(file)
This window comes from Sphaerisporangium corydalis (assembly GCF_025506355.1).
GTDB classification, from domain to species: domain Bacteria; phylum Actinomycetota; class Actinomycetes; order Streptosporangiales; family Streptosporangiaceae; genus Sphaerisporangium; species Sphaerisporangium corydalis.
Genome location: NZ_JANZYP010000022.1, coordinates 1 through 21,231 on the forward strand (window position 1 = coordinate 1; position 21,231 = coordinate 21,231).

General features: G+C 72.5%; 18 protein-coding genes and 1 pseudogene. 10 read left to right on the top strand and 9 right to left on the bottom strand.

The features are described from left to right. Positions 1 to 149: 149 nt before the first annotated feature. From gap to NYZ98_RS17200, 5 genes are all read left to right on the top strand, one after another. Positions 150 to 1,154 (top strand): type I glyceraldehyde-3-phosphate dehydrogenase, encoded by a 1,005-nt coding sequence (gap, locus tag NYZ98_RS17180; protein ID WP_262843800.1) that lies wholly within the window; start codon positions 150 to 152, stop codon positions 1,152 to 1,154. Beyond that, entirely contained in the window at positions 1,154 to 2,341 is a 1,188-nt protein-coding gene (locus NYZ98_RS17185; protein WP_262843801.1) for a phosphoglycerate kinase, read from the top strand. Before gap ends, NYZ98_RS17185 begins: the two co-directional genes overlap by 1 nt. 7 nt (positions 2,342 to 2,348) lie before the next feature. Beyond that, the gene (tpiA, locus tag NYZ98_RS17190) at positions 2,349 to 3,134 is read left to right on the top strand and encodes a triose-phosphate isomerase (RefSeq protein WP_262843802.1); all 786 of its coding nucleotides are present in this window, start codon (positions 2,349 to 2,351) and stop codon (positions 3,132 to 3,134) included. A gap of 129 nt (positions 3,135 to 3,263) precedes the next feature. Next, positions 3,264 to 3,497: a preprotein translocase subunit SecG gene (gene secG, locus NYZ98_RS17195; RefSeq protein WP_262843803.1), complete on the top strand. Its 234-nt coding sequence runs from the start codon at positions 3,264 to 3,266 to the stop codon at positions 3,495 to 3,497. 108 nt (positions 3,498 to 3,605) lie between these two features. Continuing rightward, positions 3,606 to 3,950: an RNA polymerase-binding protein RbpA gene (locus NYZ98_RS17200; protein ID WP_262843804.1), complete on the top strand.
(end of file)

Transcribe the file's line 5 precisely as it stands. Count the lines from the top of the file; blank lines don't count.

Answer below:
The features are described from left to right. Positions 1 to 149: 149 nt before the first annotated feature. From gap to NYZ98_RS17200, 5 genes are all read left to right on the top strand, one after another. Positions 150 to 1,154 (top strand): type I glyceraldehyde-3-phosphate dehydrogenase, encoded by a 1,005-nt coding sequence (gap, locus tag NYZ98_RS17180; protein ID WP_262843800.1) that lies wholly within the window; start codon positions 150 to 152, stop codon positions 1,152 to 1,154. Beyond that, entirely contained in the window at positions 1,154 to 2,341 is a 1,188-nt protein-coding gene (locus NYZ98_RS17185; protein WP_262843801.1) for a phosphoglycerate kinase, read from the top strand. Before gap ends, NYZ98_RS17185 begins: the two co-directional genes overlap by 1 nt. 7 nt (positions 2,342 to 2,348) lie before the next feature. Beyond that, the gene (tpiA, locus tag NYZ98_RS17190) at positions 2,349 to 3,134 is read left to right on the top strand and encodes a triose-phosphate isomerase (RefSeq protein WP_262843802.1); all 786 of its coding nucleotides are present in this window, start codon (positions 2,349 to 2,351) and stop codon (positions 3,132 to 3,134) included. A gap of 129 nt (positions 3,135 to 3,263) precedes the next feature. Next, positions 3,264 to 3,497: a preprotein translocase subunit SecG gene (gene secG, locus NYZ98_RS17195; RefSeq protein WP_262843803.1), complete on the top strand. Its 234-nt coding sequence runs from the start codon at positions 3,264 to 3,266 to the stop codon at positions 3,495 to 3,497. 108 nt (positions 3,498 to 3,605) lie between these two features. Continuing rightward, positions 3,606 to 3,950: an RNA polymerase-binding protein RbpA gene (locus NYZ98_RS17200; protein ID WP_262843804.1), complete on the top strand.